From the TUC

Coal – make an opportunity out of a crisis

13 May 2013, by in Environment

That every crisis brings an opportunity applies in spades to the dire situation of UK Coal, our biggest coal producer. UK Coal has been in acute financial difficulty following the disastrous fire at Daw Mill. Collapse of UK Coal would wipe a reported £360m off the value of retirement savings for 6,800 pension scheme members. The government’s Pension Protection Fund would have to meet the estimated £540m bill. Renationalisation of Daw Mill may be a way forward – technically, this means returning Daw Mill to the Coal Authority, a DECC quango. The authority owns and licences, on behalf of the nation, the vast majority of the coal in Great Britain, as well as former coal mines. It’s a NDPB (non-departmental public body) sponsored by DECC.

UK Coal, with 2,000 employees, runs the two remaining deep mines and six surface mines. The transfer of Daw Mill should help secure both of the objectives of the three mining unions (NUM, BACM and NACODS), to secure 2,000 jobs and the pension entitlements of 650 Daw Mill miners. Before the fire, Daw Mill supplied 28% of the group’s output and about 5% of national energy needs.

We shouldn’t be too shy about the public route for coal. Poyry’s report for the government on the Outlook for new coal-fired power stations in Germany, The Netherlands and Spain (DECC, 2013) shows that the recent government-backed coal plant construction booms in Germany and The Netherlands may have come to an end. But it also reveals that in both Germany and Spain subsidies are paid to support and sustain coalmining industries – worth nearly 2bn euros a year in Germany in 2012.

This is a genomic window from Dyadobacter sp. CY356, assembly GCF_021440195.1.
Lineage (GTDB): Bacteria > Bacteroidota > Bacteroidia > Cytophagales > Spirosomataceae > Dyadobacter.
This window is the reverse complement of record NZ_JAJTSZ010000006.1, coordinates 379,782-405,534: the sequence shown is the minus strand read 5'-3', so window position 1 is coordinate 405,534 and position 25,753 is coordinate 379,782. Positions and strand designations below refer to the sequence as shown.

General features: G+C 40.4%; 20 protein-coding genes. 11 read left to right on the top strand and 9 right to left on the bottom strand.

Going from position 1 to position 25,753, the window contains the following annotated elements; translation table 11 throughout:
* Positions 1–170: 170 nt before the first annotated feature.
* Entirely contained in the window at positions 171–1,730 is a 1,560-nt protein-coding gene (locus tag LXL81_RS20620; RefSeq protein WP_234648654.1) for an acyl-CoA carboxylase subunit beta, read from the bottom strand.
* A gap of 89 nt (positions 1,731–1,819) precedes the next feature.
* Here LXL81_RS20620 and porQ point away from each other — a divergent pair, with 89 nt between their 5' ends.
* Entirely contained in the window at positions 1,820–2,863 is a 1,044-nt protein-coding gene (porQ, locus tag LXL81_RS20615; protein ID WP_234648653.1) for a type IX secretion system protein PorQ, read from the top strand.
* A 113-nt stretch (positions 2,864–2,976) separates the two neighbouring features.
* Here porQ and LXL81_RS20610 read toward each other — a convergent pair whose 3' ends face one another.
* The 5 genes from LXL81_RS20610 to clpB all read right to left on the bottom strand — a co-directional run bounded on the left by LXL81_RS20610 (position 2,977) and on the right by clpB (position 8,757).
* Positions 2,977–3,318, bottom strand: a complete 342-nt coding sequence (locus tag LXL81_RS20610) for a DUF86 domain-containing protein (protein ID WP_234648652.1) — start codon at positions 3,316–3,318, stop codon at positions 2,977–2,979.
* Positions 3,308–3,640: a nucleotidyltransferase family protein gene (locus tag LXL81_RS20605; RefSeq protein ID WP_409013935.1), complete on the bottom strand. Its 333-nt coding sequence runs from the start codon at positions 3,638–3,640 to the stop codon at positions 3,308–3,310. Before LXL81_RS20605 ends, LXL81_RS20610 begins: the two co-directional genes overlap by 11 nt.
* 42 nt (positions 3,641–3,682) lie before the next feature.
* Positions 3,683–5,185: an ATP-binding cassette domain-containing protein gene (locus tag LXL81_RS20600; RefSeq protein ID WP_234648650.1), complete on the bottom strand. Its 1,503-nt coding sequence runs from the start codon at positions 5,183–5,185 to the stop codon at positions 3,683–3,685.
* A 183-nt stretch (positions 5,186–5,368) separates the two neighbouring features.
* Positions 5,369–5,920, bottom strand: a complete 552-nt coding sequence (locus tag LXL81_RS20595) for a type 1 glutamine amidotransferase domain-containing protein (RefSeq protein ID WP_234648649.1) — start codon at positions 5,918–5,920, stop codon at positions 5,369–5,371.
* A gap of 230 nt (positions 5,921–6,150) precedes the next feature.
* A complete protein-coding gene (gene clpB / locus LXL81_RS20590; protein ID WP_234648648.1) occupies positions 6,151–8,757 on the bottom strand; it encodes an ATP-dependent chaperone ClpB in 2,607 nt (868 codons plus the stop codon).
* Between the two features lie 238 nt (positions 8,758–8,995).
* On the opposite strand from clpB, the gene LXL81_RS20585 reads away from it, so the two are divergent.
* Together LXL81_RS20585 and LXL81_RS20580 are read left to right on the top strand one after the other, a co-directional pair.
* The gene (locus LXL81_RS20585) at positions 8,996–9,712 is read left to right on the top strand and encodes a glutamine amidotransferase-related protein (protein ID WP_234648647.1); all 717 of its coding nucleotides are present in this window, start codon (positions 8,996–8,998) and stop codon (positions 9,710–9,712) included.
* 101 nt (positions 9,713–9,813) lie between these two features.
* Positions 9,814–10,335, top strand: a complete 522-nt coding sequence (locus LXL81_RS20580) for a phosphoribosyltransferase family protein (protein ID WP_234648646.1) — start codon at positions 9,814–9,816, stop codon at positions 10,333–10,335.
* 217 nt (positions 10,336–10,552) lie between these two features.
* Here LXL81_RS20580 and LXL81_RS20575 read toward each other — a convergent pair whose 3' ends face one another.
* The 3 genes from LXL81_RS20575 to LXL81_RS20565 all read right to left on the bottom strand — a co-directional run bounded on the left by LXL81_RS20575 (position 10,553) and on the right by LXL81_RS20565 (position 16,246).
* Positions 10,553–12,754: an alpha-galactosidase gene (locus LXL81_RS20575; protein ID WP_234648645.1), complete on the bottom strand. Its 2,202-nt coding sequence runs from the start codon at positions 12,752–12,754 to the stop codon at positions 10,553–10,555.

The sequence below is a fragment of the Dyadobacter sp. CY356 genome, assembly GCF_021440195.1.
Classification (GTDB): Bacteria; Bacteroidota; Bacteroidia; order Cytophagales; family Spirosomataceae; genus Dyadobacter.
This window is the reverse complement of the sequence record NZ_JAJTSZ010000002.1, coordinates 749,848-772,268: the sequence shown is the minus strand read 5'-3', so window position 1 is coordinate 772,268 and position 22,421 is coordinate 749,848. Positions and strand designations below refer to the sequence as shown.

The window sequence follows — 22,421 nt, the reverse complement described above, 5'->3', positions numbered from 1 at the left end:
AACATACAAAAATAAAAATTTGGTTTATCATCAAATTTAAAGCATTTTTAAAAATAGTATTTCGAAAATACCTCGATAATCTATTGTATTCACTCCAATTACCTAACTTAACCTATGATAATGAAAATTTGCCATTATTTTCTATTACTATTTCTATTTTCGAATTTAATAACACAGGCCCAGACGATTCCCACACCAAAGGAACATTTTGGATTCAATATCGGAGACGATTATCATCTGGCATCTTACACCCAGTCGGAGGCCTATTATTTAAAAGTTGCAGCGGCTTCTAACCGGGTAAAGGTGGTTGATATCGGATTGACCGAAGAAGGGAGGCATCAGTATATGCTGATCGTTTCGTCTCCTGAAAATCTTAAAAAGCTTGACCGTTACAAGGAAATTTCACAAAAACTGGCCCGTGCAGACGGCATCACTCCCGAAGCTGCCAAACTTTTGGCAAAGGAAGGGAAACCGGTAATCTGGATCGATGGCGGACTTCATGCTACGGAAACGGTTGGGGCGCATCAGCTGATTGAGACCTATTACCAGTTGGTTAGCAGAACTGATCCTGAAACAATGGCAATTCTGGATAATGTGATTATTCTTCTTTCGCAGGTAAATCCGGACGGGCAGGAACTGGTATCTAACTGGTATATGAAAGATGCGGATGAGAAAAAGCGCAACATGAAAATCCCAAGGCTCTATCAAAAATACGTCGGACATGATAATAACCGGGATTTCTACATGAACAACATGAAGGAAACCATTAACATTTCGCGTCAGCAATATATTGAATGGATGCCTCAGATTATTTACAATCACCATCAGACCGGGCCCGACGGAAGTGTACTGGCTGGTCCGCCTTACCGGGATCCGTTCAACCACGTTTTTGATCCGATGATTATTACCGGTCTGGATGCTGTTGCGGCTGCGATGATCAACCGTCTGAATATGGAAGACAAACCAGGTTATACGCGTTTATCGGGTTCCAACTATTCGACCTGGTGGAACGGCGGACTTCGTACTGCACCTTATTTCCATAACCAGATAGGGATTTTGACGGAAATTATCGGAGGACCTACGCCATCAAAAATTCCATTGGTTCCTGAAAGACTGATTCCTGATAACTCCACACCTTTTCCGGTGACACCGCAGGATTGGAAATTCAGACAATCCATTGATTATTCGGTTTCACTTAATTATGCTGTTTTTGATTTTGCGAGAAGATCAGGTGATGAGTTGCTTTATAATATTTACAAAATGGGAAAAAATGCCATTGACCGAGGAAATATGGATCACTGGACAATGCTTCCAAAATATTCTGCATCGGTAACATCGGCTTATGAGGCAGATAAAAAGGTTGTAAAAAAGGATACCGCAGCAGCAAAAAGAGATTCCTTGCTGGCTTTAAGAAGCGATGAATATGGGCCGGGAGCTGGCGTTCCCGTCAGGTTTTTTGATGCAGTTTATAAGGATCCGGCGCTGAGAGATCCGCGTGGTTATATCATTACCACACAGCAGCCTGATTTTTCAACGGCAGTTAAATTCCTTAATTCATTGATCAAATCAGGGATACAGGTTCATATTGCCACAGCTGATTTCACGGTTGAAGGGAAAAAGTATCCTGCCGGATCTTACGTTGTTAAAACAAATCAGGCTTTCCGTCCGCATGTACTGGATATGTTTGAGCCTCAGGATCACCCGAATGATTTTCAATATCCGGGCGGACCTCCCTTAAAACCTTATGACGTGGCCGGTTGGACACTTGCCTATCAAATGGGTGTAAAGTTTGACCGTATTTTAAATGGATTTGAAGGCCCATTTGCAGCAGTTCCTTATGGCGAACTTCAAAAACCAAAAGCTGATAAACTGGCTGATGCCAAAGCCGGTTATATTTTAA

The Energy Minister told Parliament on 10 May 2013 that his office was in daily contact with the company and regular contact with union representatives and MPs. “The government’s priority remains to assist the company’s efforts to ensure that as far as possible the viable parts of the business are maintained, and that those who are regrettably likely to be made redundant following the fire at Daw Mill receive appropriate support.”

Efforts to secure the immediate future of UK Coal are clearly vital. But the central issue remains of the role of coal in the UK energy mix. Coal, it seems, is the forgotten fuel in the energy debate, only making news when there is a crisis rather than opportunity to play its part in our energy future. Coal power still underpins the UK’s electricity supply system. It provides stable and flexible base load, a cost-effective counterbalance to intermittent renewable and inflexible nuclear power. Coal’s share of electricity generation increased from 28% to 30% between 2010 and 2011, as it substituted for gas generation. The challenge for government now is to secure a place for clean coal in its new contracts system in the Energy Bill, with carbon capture from plant using indigenous coal reserves.